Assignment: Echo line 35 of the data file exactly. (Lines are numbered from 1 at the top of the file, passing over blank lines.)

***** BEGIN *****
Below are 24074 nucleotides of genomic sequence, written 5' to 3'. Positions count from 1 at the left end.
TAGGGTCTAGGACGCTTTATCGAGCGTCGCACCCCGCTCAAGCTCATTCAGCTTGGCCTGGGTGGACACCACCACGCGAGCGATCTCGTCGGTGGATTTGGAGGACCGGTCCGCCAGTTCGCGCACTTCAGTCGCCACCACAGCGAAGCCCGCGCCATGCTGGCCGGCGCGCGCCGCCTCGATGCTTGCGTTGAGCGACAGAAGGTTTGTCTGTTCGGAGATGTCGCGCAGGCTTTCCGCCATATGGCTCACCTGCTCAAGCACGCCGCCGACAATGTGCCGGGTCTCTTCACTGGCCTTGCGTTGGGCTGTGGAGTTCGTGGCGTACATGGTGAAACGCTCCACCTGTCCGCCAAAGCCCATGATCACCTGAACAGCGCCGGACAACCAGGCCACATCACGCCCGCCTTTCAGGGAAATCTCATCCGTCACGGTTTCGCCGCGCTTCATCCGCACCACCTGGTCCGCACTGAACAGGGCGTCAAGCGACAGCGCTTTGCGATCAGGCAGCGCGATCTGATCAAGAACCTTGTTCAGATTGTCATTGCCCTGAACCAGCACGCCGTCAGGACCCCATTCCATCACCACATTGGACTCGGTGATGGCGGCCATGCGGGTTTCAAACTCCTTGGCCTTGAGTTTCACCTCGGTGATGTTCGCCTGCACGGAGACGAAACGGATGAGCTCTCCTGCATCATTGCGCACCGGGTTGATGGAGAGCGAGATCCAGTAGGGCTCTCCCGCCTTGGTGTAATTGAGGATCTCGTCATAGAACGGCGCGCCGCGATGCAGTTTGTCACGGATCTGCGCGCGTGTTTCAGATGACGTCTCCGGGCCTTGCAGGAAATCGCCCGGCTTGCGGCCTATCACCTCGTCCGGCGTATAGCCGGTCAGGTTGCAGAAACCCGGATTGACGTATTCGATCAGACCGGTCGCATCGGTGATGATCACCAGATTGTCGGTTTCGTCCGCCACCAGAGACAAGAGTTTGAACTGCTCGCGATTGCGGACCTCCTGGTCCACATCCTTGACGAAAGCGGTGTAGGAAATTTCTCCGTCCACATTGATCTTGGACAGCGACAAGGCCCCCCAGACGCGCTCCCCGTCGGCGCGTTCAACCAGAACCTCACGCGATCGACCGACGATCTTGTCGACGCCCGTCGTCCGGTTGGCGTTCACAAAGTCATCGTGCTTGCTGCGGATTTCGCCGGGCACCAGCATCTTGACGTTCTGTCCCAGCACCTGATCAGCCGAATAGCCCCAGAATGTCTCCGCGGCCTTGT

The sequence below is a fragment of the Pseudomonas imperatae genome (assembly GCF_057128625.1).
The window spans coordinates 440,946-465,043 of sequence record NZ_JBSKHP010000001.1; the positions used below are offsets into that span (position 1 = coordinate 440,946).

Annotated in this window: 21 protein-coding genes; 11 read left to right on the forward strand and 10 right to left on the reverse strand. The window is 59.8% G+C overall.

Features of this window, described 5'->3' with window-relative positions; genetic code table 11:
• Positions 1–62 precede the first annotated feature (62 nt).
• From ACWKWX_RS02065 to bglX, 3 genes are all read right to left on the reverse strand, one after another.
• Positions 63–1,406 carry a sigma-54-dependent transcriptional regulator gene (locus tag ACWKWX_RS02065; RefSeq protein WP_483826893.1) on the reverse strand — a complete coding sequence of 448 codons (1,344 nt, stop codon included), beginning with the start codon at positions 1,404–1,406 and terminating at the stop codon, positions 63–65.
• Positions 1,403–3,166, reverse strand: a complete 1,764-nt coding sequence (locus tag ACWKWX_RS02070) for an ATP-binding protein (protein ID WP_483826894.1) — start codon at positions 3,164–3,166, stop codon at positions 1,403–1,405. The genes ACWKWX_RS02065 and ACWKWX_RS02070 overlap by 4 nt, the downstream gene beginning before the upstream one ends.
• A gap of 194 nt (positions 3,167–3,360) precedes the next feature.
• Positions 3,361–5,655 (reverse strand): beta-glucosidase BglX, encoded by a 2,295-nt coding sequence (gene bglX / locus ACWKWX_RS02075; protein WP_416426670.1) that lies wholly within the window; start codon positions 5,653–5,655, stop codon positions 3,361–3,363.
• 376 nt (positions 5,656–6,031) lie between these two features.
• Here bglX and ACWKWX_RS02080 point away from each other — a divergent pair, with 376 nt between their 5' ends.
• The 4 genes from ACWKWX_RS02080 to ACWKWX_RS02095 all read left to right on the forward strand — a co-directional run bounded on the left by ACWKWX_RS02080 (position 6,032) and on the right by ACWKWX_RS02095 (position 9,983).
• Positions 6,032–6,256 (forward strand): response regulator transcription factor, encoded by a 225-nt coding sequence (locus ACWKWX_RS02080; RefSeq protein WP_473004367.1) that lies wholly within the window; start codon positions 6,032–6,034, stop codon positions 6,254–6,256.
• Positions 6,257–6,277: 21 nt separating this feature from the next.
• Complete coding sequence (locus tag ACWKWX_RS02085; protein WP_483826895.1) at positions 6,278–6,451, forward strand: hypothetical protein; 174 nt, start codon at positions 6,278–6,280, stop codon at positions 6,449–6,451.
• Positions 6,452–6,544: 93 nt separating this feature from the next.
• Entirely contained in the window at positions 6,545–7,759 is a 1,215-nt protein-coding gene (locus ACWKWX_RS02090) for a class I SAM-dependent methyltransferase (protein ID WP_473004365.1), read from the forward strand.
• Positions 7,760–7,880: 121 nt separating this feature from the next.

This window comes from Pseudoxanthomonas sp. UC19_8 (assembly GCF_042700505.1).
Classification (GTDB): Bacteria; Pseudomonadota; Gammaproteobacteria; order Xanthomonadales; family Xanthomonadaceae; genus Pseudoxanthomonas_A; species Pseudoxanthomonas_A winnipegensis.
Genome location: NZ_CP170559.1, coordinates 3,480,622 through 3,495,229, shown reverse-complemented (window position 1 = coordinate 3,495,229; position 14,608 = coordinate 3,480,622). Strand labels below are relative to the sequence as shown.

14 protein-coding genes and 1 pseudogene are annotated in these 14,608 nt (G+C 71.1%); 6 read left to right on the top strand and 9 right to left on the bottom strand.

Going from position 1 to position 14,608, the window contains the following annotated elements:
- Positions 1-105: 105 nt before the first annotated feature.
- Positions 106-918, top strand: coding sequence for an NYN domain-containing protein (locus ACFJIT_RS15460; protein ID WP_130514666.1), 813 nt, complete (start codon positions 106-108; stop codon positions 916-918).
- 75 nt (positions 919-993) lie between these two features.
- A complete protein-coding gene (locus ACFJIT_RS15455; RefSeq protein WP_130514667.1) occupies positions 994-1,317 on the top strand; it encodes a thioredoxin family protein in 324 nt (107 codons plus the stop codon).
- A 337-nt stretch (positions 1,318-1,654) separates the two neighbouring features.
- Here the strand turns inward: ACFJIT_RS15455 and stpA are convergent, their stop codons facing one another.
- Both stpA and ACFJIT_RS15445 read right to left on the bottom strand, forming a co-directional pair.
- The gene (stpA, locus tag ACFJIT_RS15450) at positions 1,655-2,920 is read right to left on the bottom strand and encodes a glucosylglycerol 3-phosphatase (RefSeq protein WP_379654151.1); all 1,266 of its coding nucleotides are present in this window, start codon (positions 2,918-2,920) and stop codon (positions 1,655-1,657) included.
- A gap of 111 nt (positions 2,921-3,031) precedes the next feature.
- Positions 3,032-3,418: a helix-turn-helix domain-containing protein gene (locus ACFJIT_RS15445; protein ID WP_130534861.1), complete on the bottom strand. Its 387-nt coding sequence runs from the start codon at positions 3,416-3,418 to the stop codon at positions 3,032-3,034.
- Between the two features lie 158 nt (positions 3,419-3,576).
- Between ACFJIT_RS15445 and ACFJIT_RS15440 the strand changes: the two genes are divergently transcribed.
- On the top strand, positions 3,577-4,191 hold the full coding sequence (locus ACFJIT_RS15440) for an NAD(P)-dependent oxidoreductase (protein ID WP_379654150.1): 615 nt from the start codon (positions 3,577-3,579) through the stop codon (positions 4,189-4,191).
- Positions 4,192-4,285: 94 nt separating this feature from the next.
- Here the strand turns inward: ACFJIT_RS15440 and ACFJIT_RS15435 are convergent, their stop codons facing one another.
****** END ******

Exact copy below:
- A gap of 111 nt (positions 2,921-3,031) precedes the next feature.